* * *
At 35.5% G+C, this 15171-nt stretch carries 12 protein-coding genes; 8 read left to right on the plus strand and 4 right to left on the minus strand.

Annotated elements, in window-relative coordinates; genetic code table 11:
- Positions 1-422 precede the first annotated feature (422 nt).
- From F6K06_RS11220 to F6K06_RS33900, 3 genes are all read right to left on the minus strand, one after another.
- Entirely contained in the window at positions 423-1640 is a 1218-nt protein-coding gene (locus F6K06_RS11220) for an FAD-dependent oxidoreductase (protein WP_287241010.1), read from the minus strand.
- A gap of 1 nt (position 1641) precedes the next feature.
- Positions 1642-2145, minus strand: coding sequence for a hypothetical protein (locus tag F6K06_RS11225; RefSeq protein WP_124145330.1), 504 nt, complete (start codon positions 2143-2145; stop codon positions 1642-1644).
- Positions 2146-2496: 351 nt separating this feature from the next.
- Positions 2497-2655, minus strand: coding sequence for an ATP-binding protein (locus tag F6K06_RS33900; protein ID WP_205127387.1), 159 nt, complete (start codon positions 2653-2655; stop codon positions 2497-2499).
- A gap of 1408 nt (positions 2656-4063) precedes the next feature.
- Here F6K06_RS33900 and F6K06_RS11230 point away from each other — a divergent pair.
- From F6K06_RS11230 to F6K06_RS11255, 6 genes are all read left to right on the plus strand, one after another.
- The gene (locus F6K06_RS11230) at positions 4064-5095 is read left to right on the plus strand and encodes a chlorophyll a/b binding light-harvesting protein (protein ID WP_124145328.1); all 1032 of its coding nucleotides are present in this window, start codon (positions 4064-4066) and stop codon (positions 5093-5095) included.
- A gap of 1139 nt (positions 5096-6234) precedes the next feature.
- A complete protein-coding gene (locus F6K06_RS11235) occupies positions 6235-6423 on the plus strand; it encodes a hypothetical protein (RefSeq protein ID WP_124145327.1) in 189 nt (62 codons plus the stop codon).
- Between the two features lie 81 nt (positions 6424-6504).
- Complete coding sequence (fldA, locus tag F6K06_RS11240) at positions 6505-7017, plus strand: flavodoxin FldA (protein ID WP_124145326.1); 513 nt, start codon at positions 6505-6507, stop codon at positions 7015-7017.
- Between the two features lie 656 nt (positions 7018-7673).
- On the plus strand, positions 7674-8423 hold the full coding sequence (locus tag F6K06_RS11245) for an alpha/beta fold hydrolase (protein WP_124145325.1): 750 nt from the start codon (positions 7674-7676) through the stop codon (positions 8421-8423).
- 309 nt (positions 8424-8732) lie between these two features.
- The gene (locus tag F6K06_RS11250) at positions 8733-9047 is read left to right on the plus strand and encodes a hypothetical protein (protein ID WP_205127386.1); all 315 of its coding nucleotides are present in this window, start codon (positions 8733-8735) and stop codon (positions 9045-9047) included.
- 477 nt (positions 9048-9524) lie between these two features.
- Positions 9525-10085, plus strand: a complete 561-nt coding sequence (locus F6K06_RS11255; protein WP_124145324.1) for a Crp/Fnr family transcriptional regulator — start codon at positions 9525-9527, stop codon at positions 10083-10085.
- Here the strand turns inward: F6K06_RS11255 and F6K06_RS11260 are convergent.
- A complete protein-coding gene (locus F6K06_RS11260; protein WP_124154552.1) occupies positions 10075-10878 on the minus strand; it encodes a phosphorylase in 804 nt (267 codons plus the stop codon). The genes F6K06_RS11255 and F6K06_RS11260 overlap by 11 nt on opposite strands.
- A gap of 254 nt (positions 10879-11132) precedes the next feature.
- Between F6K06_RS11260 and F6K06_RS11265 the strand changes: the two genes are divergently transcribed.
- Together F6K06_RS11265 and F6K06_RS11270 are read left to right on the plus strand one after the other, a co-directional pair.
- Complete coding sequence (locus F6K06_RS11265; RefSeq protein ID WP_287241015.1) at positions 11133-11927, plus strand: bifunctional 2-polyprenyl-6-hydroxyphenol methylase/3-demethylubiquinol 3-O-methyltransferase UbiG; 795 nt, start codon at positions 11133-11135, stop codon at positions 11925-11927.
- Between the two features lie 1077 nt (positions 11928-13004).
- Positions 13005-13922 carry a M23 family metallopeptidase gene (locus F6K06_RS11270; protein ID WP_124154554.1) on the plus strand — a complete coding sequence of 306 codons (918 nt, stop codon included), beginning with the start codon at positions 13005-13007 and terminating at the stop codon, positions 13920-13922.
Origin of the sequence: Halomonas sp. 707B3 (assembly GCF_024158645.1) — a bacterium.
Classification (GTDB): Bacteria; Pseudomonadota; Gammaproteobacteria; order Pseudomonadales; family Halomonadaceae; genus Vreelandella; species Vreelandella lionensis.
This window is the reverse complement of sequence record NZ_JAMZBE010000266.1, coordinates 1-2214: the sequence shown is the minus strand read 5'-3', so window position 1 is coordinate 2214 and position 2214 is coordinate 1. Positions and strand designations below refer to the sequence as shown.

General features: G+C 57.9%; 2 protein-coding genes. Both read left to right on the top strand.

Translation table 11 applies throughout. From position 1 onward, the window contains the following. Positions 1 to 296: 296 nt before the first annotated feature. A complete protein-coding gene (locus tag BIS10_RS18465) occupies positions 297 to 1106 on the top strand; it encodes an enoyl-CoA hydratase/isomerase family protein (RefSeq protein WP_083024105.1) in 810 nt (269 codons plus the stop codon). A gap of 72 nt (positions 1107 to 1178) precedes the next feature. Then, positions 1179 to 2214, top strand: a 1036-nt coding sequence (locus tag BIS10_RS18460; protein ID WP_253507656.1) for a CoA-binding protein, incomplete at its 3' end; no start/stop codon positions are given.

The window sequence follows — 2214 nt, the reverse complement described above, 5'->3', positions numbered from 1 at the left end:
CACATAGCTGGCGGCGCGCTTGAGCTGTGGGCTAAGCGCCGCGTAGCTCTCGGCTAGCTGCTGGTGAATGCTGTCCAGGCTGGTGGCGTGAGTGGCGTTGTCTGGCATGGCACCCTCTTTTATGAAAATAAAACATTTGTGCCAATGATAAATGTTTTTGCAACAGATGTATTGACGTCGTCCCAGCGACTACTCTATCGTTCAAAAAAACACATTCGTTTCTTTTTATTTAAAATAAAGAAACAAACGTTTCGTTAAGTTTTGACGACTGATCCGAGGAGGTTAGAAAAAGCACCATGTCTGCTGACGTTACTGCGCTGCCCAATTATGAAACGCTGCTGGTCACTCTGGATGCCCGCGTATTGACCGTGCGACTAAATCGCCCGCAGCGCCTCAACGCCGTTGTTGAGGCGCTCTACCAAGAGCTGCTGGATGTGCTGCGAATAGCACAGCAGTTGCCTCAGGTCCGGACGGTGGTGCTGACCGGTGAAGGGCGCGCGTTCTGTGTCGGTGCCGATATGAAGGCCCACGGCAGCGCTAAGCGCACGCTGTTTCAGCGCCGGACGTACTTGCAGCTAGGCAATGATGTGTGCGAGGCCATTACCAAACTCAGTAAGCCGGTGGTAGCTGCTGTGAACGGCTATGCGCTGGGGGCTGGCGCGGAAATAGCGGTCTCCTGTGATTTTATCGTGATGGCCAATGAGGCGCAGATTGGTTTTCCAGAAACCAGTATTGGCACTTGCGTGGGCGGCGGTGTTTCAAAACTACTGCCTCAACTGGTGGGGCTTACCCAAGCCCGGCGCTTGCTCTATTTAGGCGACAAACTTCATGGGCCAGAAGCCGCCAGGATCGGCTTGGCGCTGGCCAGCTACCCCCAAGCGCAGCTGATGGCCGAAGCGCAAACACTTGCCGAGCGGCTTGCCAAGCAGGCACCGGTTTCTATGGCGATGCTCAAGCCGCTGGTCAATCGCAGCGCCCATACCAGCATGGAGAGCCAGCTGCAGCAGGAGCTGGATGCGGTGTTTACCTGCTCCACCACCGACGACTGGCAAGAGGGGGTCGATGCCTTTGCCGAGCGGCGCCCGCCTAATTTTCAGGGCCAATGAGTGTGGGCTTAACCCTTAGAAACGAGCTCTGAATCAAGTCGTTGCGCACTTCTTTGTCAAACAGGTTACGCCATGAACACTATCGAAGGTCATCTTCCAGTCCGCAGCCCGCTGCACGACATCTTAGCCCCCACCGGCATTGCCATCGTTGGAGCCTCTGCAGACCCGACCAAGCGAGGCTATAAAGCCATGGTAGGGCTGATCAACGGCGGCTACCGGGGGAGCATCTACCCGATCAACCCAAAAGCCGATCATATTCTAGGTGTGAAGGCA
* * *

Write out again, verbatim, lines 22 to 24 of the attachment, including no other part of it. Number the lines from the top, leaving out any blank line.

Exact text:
- 477 nt (positions 9048-9524) lie between these two features.
- Positions 9525-10085, plus strand: a complete 561-nt coding sequence (locus F6K06_RS11255; protein WP_124145324.1) for a Crp/Fnr family transcriptional regulator — start codon at positions 9525-9527, stop codon at positions 10083-10085.
- Here the strand turns inward: F6K06_RS11255 and F6K06_RS11260 are convergent.